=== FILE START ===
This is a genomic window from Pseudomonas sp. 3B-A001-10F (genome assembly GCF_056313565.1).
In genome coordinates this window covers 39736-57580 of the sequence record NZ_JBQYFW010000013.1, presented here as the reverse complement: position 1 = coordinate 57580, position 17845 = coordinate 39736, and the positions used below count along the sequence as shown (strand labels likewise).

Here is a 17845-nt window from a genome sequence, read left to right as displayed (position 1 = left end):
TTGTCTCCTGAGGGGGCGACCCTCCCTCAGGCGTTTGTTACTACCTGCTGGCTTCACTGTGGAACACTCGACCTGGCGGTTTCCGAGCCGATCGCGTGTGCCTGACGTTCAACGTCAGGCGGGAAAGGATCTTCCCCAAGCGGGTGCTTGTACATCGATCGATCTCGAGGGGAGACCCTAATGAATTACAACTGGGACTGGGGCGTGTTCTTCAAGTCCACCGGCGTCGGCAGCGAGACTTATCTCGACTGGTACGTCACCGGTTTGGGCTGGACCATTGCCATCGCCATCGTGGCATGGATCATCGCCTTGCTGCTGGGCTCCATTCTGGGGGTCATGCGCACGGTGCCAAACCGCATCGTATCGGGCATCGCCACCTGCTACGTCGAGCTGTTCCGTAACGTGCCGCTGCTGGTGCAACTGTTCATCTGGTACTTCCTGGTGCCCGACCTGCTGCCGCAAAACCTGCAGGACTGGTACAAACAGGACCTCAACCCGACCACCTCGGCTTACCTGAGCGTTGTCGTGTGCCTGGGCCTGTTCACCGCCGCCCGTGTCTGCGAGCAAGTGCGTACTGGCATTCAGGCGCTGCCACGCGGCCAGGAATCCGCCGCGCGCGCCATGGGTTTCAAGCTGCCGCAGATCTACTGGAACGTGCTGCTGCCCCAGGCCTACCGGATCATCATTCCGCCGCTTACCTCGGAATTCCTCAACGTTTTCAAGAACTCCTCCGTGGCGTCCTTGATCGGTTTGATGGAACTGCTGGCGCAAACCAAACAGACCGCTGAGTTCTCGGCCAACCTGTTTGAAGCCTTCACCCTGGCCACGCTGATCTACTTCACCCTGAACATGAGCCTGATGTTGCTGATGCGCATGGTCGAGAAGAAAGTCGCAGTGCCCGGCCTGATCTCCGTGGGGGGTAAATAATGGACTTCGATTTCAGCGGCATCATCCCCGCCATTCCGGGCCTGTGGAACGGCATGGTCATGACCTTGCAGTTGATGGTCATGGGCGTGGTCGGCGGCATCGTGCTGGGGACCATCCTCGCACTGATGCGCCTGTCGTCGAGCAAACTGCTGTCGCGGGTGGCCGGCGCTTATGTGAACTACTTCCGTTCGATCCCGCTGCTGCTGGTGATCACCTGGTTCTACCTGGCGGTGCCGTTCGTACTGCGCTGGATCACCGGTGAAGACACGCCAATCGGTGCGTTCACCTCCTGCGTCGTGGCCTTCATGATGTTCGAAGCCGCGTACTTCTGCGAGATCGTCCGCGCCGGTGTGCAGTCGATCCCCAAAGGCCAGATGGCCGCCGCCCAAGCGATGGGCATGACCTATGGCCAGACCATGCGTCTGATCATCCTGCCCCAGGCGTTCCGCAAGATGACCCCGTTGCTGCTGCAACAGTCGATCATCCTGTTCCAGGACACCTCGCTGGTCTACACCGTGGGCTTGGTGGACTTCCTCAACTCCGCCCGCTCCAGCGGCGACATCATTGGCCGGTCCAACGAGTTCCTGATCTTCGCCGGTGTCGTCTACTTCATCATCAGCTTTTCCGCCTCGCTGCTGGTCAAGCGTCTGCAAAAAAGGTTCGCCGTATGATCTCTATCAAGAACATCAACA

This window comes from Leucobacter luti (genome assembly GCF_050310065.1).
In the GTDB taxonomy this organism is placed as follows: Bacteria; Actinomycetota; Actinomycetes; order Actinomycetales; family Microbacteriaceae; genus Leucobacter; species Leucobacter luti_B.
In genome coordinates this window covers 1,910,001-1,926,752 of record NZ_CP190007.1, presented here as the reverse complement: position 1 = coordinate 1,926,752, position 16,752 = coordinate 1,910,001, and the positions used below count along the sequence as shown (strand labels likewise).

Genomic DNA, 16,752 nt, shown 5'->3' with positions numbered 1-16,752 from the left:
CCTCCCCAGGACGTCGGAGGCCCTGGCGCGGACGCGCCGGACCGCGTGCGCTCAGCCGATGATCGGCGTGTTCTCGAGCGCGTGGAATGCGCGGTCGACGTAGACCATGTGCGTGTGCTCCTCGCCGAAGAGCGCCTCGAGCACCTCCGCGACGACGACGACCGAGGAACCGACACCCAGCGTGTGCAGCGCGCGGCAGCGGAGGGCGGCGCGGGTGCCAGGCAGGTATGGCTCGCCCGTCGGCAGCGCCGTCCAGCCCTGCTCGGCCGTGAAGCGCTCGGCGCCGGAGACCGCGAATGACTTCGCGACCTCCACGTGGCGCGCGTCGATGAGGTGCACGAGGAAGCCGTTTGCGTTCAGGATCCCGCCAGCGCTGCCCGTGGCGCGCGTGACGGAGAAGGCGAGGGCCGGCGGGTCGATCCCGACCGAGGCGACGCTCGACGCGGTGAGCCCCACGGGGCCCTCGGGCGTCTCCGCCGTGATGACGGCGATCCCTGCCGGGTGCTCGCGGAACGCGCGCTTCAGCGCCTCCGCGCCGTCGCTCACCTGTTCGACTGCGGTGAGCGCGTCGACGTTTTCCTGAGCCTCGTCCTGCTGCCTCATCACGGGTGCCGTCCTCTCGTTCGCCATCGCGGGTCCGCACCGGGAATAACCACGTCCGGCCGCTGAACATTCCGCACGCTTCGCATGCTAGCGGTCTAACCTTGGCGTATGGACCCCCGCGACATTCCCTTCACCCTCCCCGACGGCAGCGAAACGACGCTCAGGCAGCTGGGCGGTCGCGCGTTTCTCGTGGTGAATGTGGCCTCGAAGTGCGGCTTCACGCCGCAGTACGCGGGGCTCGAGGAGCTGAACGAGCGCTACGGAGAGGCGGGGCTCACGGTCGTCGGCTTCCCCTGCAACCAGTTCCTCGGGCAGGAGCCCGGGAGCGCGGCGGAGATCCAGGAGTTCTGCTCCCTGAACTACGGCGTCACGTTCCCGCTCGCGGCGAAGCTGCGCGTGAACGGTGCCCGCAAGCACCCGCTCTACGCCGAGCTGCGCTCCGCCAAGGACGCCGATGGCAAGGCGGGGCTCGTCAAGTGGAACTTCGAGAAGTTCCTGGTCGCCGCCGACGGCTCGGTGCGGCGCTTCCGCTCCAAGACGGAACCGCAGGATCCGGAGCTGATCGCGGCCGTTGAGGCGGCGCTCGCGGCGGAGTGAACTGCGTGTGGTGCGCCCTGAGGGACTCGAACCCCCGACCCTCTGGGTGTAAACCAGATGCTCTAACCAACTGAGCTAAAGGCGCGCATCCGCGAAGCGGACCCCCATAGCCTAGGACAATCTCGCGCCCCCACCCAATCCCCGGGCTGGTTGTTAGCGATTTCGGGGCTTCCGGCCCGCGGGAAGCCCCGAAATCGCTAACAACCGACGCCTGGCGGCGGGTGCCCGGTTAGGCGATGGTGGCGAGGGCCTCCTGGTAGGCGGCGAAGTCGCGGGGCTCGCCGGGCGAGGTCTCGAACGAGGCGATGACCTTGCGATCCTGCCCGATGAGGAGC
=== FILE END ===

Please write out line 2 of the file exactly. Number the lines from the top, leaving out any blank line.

In genome coordinates this window covers 39736-57580 of the sequence record NZ_JBQYFW010000013.1, presented here as the reverse complement: position 1 = coordinate 57580, position 17845 = coordinate 39736, and the positions used below count along the sequence as shown (strand labels likewise).